During rehearsals of Water Station (below) seven years ago, Japan’s avant-garde director-author Shogo Ohta told his actors to quit speaking and just think their lines. They have been doing that—apparently—ever since. Attending this week’s U.S. debut of Ohta’s Tenkei Gekijyo (Theater of Transformation) will be like watching a video with the sound off. Water Station, which a British critic called “one of the most beautiful evenings I have ever spent in a theater,” sends its characters on a wordless, two-hour journey (right) past many oddities (for example, a mound of shoes) to a trickling fountain, where the actors bathe, wax romantic and do battle. “Humans spend almost 90 percent of their lives in silence,” says interpreter Kosho Kadogami. “Ohta wants to dramatize that, and also wants audiences to feel the play through the whole body.”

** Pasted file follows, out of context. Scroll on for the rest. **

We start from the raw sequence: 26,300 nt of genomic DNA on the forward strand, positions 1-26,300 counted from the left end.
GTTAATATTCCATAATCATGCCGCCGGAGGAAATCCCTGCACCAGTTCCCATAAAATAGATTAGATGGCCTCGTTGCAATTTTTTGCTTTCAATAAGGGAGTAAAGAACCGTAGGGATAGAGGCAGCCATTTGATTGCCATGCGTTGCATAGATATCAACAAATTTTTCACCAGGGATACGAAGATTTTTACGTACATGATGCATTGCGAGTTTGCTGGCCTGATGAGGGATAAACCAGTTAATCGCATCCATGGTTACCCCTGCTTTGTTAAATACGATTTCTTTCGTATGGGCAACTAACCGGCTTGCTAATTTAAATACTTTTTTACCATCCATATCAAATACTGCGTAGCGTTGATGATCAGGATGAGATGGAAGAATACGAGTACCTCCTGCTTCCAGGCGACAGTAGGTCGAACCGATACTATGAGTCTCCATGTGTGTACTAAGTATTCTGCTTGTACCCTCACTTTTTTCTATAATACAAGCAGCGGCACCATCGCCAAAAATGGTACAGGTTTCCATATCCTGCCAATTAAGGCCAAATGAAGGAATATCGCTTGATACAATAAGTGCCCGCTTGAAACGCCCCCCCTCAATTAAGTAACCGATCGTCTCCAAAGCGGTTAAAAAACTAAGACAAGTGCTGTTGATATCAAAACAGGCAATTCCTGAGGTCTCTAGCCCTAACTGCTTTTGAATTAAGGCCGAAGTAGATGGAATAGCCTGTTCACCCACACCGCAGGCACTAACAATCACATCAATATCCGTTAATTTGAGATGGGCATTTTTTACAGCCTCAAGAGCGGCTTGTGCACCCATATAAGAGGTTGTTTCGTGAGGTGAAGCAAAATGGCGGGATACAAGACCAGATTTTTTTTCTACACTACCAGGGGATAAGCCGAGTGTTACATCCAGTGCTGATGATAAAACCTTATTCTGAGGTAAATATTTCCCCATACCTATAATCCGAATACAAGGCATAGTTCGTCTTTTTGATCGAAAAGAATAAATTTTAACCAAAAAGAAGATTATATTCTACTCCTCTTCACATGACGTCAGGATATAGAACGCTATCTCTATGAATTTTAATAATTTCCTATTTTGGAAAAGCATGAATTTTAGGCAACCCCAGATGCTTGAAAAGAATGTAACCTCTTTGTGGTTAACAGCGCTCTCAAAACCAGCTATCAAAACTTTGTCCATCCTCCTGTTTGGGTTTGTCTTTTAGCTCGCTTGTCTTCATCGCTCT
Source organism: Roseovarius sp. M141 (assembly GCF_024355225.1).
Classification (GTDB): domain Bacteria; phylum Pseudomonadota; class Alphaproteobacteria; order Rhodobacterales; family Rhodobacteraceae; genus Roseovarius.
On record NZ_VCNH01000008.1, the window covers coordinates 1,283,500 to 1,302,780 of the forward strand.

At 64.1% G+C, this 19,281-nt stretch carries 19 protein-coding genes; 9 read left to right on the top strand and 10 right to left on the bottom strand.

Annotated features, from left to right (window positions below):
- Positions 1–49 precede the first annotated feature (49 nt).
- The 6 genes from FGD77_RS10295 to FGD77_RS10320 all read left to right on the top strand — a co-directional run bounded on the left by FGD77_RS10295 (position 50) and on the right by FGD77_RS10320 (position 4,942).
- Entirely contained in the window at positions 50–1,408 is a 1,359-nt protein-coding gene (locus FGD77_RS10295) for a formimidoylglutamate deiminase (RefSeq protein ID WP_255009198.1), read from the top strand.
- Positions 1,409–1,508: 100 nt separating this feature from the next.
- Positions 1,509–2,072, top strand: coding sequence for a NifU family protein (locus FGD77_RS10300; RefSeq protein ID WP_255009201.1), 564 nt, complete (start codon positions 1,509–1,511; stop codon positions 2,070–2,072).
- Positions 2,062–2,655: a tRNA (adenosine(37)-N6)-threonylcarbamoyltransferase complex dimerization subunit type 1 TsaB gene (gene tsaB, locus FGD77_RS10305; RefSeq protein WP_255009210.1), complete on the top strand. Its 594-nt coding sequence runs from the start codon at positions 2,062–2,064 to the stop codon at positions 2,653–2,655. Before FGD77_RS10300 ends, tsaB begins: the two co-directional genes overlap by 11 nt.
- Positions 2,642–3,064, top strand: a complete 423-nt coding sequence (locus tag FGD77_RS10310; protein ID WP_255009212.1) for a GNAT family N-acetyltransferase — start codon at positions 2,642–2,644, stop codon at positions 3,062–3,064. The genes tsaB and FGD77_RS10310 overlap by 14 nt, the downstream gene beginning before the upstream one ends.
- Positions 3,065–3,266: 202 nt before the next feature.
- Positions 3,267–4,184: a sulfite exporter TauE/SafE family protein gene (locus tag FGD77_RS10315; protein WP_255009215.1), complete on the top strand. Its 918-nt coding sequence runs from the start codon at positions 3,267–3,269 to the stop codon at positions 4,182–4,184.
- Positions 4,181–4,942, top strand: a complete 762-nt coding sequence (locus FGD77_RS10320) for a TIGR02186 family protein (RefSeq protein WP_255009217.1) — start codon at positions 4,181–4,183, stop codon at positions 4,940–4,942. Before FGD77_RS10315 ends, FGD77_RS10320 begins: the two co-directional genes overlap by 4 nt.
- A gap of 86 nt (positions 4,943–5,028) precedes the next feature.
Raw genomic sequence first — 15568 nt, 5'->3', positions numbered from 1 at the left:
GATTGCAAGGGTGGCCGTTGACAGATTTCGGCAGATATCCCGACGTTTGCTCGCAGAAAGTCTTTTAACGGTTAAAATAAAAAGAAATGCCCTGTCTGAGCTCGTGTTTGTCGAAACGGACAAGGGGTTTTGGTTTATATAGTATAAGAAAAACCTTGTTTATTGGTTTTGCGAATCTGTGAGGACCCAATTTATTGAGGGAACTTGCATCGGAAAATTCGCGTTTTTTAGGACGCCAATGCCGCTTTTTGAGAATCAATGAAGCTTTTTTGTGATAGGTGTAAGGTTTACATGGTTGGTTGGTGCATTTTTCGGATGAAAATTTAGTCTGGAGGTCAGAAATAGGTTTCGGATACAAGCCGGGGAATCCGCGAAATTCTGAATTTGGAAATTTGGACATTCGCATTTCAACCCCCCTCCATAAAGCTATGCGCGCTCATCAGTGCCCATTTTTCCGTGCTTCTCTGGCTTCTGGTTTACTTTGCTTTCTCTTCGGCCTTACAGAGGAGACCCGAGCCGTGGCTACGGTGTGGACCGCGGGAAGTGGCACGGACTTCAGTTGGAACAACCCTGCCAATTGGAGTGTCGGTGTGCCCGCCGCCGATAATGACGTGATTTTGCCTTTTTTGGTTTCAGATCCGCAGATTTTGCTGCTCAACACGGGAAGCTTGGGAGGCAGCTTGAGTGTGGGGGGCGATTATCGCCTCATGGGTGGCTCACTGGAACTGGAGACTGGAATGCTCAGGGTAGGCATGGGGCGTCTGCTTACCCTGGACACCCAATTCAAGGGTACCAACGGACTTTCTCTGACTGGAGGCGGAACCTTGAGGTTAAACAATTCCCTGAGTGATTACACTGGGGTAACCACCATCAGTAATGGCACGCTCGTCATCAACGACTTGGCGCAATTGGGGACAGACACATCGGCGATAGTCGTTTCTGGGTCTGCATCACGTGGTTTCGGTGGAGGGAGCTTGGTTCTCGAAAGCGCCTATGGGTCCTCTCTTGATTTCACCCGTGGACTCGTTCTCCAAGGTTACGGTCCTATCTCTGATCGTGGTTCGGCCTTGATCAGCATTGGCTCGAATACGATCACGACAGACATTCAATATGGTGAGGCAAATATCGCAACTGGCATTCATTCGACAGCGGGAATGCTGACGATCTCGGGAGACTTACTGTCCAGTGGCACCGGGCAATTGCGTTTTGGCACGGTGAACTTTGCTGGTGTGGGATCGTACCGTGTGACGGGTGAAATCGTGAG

Michael Jackson’s talented clan seems a paltry bunch indeed compared with the family of Doudou N’Diaye Rose of Senegal. Patriarch Doudou, 57, leads a tom-tom band that includes 26 of his 39 children (by four wives), plus four daughters-in-law. In his homeland, where drummers are king, Doudou’s band has a permanent lock on the hearts of his countrymen. “Rhythm was constantly in my thoughts as a child,” says Doudou, who drummed his first tom-tom at 8. “I had to beat it out of my mind.” After training to be a plumber, he became so proficient at percussion that his teacher broke his own drumstick in acknowledgment of Doudou’s supremacy. On the side, Doudou teaches and composes, but he always comes back to performing. “Tom-tom,” he says, “is the sound I believe in.”